You’ll often hear us say children don’t really need toys. In fact it’s one of the big ideas at the heart of our mission: we believe play is about so much more than entertainment, for children it’s about learning through their own investigations. By supporting them in their explorations, not only with toys but with meaningful experiences, we can help build inquisitive, curious and thoughtful children, who are ready to take on the challenges of primary school when it comes around.
Toys are great, especially the kind of open-ended toys that encourage children to use their imagination or develop physical skills. But the world is also full of naturally occurring things and innocuous household items that children can love, enjoy and benefit from as much as – more than – any toy.
Last summer we launched a series about this on Instagram. Called #betterthananytoy, it highlighted the many opportunities nature and even provides for play. From climbing trees and collecting apples in a wheelbarrow to stepping stones, cardboard boxes and rockpooling, we celebrated the things that regularly trounce the toys in our house and all over the world. Other things we featured included sand, rock-pools and sewing seeds in the greenhouse.
Now we’re up and running again, we’re re-launching the series and we’d love to hear from you about the non-toys your children love. Does your child collect found items in their pockets and keep them as treasure? Are they always walking along the top of walls, bashing saucepans in the kitchen, or making mud cakes by the river?
Whatever your child enjoys that isn’t a toy, we want to hear about it. So please tell us, what activities would you include in this series? Join us on Instagram and share your #betterthananytoy moments with us.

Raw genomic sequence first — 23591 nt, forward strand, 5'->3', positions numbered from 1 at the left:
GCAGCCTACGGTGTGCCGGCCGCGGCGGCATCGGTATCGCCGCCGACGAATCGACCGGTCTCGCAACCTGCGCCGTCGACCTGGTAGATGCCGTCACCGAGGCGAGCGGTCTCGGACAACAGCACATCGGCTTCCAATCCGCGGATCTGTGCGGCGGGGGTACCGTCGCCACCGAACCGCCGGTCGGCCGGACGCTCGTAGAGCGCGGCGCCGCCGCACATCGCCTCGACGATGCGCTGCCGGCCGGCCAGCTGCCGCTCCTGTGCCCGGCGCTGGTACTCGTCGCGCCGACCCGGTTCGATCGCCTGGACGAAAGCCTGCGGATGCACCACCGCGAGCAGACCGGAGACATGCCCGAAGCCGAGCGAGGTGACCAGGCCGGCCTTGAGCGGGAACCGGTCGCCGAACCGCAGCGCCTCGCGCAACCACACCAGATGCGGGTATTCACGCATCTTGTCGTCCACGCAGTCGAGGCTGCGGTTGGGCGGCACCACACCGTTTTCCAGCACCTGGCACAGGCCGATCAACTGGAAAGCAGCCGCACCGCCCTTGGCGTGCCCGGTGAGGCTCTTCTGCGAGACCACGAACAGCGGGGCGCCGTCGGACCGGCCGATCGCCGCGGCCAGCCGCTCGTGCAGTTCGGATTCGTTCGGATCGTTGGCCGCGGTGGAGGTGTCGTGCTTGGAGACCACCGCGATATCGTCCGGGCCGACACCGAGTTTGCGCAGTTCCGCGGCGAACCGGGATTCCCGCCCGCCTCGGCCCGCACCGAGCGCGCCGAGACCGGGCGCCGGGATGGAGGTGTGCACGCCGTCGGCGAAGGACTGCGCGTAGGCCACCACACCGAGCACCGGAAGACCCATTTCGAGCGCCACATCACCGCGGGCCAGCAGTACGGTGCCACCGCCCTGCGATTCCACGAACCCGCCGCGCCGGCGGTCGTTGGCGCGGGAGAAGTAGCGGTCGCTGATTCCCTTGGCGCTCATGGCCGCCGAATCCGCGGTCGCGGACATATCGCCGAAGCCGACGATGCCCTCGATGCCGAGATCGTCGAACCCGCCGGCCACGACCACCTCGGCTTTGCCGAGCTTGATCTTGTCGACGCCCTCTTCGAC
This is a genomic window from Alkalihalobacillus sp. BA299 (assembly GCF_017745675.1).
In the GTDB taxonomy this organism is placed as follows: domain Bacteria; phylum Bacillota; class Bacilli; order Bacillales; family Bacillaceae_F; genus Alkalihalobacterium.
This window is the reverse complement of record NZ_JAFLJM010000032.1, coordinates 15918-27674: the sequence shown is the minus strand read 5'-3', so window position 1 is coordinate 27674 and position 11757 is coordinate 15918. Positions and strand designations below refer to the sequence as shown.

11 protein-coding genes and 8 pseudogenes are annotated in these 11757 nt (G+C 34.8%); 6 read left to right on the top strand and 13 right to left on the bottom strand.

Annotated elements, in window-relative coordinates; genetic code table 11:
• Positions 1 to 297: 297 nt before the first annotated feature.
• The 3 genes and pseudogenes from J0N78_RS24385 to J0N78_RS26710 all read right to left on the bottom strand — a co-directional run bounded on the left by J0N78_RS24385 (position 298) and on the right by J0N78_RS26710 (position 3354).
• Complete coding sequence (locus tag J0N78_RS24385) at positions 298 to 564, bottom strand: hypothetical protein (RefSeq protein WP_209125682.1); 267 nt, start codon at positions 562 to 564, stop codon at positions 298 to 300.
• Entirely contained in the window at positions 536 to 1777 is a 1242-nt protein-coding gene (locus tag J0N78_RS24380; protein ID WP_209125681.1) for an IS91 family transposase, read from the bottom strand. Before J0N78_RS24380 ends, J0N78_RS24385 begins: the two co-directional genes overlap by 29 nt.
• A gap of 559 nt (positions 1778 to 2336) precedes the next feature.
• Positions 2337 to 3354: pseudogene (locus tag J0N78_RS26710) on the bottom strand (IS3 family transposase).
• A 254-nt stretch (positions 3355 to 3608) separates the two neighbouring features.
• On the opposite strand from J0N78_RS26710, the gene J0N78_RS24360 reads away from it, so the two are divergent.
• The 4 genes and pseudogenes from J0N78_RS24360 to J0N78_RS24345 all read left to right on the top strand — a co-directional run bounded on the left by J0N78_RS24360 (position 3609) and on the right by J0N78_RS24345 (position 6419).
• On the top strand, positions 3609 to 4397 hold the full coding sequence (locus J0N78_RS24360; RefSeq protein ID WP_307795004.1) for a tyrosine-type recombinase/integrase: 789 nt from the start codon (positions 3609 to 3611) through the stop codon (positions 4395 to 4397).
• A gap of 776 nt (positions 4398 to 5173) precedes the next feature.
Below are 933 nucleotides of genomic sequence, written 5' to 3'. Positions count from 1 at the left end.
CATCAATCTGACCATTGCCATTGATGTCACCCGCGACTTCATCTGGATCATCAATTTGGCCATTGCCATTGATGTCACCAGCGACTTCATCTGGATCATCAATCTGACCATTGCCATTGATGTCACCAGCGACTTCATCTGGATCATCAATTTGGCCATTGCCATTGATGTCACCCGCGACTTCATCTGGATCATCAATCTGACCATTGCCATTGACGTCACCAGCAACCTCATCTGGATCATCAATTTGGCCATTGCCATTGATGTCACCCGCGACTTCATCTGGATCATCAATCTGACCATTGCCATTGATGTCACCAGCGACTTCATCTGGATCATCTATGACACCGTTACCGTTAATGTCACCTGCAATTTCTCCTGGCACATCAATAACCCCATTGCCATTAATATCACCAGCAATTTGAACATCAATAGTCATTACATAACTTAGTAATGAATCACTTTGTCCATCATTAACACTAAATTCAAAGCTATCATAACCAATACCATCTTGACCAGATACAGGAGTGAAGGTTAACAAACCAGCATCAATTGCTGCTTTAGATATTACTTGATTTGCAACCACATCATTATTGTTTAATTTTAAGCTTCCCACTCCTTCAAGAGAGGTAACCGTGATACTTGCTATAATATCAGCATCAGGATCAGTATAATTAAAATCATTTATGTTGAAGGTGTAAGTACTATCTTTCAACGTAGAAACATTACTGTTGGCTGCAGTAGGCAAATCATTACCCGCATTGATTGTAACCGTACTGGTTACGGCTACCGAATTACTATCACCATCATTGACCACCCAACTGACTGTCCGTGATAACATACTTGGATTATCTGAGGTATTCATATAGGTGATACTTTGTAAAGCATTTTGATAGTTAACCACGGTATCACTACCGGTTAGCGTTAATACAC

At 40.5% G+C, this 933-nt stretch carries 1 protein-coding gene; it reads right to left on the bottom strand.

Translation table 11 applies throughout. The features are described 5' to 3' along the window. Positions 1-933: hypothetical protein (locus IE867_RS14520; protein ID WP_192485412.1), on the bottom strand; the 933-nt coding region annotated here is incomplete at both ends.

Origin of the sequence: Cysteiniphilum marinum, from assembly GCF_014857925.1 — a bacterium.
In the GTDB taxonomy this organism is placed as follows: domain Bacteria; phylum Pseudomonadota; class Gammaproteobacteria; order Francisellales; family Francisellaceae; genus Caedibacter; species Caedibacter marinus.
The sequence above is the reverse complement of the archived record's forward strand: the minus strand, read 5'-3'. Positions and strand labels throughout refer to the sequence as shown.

#onehundredtoys #sandandwater #learningthroughplay #fewerbettertoys #betterthananytoy
Here’s some inspiration from last summer’s series:
Is there a better place to start than sand and water? It was the first post in the series and embodies everything that’s good about non-toy play: open-ended, freely-chosen, self-directed – and fun! Children will happily play on a beach for two weeks every summer without a toy in sight. Can you think of a toy with that level of engagement? Me neither.
What’s lurking inside this slimy mass? It’s a real challenge to walk on such slippery rocks. And if you’re me, the biggest challenge is to stop yourself from worrying that some unknown sea creature is going to bite or sting your toes as your foot sinks into the swampy cracks! ⠀
But what a rich environment to explore! Do you remember using a quadrat at school? Throwing down a square and counting how many little creatures you could find in one square metre. What mysteries must live here?
When you have a hammer, everything looks like a nail. When you have a scoop or a spade, every patch of sand or earth is worthy of investigation.
A scene rich in possibilities, from rocks to seaweed, rockpools to sea-life. Enough variety to last not just a holiday but a lifetime.
Some of my most vivid childhood memories are of time in the garden, helping my grandfather in his greenhouse. The satisfaction of growing a plant from seed is immense. Watering and feeding, watching the tomatoes ripen and the anticipation of that first, juicy bite. ⠀
Not just for sandcastles! Much of the fun of buckets is that they allow children to collect interesting objects and carry them around – often for no discernible purpose. Stones, shells, seaweed, toys, food (!). Everything goes in.⠀
What would you include in this list? Share your images with us on Instagram using the hashtag #betterthananytoy.